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Getting Started

Getting Started - Overview
Using professionals has been shown to save members money over doing it themselves. The development process is risky and complex. Working with experienced professionals reduces the risk and increases the likelihood that the project will be built on time and on budget. However there are things a group can do to get their project started. Taking these initial steps will help build a strong foundation for your project - each step builds on the next.

  1. Educate Yourself about the concept

  2. Visit Completed Communities
    Members who live in cohousing are generally happy to provide tours. You will find information about how to arrange for a tour by checking the individual website for each of the completed communities listed on the Canadian Cohousing Network website:
    http://cohousing.ca/places/completed-communities/

    The Cohousing Association of the U.S. sponsors regular bus tours (in the U.S.), and the website www.cohousing.org also lists community contacts for arranging individual tours.

  3. Reach Out to your Network
    Contact friends and associates. Use free or very low cost advertising (community group newsletters for example) and hold some information meetings. Marketing cohousing is about inviting people to find out more and if they are interested in the concept, inviting them to participate. Providing information and helping them feel welcome are the most important ingredients. The Building Community with Cohousing DVD (noted above) or Power Point presentations (such as the one available in the Resources section on the CDC website) are good tools to help educate people about the concept.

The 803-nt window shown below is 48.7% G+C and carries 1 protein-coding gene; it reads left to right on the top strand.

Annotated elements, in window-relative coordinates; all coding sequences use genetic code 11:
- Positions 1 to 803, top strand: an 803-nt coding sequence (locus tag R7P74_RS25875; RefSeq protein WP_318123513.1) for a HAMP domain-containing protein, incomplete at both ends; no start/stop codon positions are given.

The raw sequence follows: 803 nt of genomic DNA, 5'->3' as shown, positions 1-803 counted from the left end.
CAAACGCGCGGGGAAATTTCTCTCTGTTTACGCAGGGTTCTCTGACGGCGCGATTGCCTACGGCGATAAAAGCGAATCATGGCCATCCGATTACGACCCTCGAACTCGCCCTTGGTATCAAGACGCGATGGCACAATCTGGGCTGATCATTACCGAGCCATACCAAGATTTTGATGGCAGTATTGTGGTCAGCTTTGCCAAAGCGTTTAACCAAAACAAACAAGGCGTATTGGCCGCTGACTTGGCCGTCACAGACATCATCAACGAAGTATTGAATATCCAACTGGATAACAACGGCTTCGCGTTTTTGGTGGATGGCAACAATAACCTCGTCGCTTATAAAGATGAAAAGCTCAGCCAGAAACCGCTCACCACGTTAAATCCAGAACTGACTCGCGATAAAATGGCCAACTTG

4. Coalesce a Core Group
    Identify who is willing to take the time, spend the money and expend the energy to ground the project in reality. Open a bank account. Collect a small fee to help cover costs of room rental, food, babysitting, etc. During this phase, funds are invested as they are needed and costs should be kept as low as possible because there is no guarantee that a project will ever be developed.

  5. Establish Decision Making Protocols and Practices
    Learning the skills and establishing protocols and practices on how you will make decisions together will support you in having a joyful and successful process. Tree Bressen’s website is an excellent resource with information relating to facilitation and consensus decision making. We highly recommend her as a facilitator and facilitation trainer. http://treegroup.info